Peace is My (Our) Power

I picked up a book to complete — I started it maybe one or two years ago — and I realize it is for me, for now. Those of us who love learning, love ideas, love truth… we can get caught up in our heads and wonderful content miss our hearts. As a result, our minds do not get renewed.

In the previous read I got through two chapters…with major note taking and highlights. This time, as I read, what hits me like lightning bolts are the statements I looked over the last time. The book is by Erwin Raphael McManus and is called The Way of the Warrior: An Ancient Path to Inner Peace. It’s a thought-provoking, mind detoxing book that challenges us to see the power in peace. Here is the thought that prompted this entry.

Recently I heard my son, Aaron, explain that God goes to war only for the purpose of peace. Remember, John [the Baptist] came only to prepare us for Jesus. To follow Jesus is to choose the path of peace. Everywhere he reigns, there is peace.

McManus, p. 13

I wrote a note in the margin of the book. If peace is the goal, then what is our obsession with war? Why do we treat war as permanent and peace as temporary? After more reflection, I add another question. Why do we not see or perceive peace as victory or demonstration of power? I mean, it is the peacemakers who are called God’s sons (Matt. 5:9).

In a day where we like to argue and be right, or revel in causing offense, these questions force a pause. A SELAH. As a follower of Jesus at any stage of growth, what is my approach to peace? How should peace inform my Christian perspective, my Christian worldview? #peacematters

Photo courtesy of mosaic.org.

We recount and recite many references to God and violence, without the understanding of peace as the goal. This is my attempt to challenge us to further seek Him and align our speech with His intention. Peace is not some docile, folded hands, fake smile, all-is-well-all-the-time, weak way. No! Peace is bravery, courageous, and godly. The way to peace is battle after battle, conquering carnal passion, and emerging on the side of God’s truth. Peace is not without scars; it is not easy. Peace is not passive. Peace is active. Peace is not the absence of a situation or trial. Peace is not silent.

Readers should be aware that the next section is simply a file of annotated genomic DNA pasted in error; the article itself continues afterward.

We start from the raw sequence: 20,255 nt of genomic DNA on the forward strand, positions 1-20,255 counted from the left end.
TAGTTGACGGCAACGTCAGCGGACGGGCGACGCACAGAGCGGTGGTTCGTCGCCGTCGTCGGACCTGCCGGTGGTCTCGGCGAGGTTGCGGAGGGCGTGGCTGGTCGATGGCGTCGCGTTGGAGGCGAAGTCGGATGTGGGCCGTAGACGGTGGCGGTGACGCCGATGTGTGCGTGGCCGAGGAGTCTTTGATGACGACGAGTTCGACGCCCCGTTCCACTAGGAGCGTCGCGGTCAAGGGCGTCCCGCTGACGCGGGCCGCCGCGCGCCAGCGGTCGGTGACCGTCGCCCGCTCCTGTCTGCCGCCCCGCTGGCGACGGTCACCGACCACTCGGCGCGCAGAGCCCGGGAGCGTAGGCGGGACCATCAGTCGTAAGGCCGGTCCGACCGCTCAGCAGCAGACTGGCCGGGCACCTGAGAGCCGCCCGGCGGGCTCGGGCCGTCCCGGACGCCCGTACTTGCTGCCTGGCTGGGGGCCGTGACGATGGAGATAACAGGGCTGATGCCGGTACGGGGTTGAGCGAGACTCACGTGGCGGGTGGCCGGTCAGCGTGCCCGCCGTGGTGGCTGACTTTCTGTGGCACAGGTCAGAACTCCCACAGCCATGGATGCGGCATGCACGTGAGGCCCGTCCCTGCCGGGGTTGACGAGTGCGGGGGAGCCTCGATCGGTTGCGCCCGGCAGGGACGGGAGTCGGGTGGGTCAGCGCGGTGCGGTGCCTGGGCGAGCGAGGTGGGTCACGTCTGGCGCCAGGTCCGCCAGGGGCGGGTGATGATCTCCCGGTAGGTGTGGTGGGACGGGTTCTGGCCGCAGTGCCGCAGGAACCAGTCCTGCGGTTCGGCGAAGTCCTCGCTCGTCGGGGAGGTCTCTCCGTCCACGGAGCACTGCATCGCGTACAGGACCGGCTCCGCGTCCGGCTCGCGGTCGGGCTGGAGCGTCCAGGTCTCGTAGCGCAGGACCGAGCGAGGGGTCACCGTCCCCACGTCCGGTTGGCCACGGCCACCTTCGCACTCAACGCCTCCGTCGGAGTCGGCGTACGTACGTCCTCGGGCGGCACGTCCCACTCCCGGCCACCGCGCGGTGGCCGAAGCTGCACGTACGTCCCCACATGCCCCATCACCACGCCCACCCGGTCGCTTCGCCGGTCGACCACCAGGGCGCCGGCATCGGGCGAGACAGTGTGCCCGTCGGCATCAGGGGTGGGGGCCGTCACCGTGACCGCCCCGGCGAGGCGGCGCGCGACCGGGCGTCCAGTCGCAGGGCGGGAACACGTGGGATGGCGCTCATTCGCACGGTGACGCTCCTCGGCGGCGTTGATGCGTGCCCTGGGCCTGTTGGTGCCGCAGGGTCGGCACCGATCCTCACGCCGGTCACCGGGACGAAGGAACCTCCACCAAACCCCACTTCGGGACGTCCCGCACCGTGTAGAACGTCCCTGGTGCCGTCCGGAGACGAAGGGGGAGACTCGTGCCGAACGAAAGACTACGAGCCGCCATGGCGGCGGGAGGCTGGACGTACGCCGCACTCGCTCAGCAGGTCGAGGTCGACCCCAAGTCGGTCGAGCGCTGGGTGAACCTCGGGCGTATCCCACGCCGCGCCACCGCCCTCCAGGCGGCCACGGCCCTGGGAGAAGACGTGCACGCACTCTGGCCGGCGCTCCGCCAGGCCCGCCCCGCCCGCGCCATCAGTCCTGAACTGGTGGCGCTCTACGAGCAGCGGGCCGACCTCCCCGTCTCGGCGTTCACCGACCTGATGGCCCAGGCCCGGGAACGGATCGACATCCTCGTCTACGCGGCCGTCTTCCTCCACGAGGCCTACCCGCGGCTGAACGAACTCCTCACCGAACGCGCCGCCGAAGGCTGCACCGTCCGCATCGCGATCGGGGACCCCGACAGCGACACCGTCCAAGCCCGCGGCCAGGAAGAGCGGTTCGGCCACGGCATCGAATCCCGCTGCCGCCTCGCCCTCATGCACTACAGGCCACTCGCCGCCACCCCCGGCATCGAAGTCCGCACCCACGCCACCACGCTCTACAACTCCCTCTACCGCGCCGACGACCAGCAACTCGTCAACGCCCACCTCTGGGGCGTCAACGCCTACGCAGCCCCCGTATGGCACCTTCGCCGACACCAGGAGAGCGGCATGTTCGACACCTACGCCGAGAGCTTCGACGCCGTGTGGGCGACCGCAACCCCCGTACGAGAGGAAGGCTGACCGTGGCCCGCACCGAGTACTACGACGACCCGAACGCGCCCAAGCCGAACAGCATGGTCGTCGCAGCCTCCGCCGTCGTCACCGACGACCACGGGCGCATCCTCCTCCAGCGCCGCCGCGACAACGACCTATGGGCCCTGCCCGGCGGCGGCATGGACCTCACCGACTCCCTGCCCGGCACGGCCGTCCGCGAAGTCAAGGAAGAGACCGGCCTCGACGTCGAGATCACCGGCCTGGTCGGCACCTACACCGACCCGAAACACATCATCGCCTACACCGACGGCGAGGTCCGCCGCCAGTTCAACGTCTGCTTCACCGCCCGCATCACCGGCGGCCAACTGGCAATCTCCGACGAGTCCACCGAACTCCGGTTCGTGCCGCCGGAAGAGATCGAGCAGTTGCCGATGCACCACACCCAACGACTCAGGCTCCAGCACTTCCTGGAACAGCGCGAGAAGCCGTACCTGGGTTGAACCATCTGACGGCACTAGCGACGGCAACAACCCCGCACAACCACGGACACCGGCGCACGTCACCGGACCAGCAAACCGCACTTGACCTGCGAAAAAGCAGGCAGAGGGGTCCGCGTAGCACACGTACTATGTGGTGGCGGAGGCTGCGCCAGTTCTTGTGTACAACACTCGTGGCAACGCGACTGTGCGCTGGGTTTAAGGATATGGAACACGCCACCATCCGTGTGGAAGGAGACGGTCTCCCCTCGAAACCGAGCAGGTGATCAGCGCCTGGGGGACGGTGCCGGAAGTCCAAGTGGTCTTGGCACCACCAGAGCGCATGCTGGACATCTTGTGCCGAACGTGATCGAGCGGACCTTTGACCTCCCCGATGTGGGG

Maybe humans keep up the external fight to ignore the internal fights. The devil we can see is easier to beat than the devils we cannot see that live in the heart, right? McManus posits that the way of the warrior is made through gaining victory over internal battles. Giving up control issues about the external things, and taking responsibility for the internal fires that rage. Peace, he says, influences our confidence and hope. That makes sense.

My hope is that this entry provokes us on a Berean-like review of peace. Peace is making peace. It is having a conference with ourselves and coming to terms with people, places, things, experiences, and memories. Peace is service and servanthood, according to McManus. Peace is a midwife… and helps us bring forth the godly and the authentic with pure, clean perspective.

Perseverance in the Christian faith has never been about just surviving. Perseverance has been about coming to peace, on the inside first, and then making peace on the outside. I hope we allow Holy Spirit to expand our lenses (views) about peace. I hope we allow these current times and challenges to help us boldly confront, cleanse, choose, and then come to peace.

I’ll keep reading, and keep y’all posted.


Dr. Shaunta Scroggins is the lead contributor to The Bereans’ Commentary.

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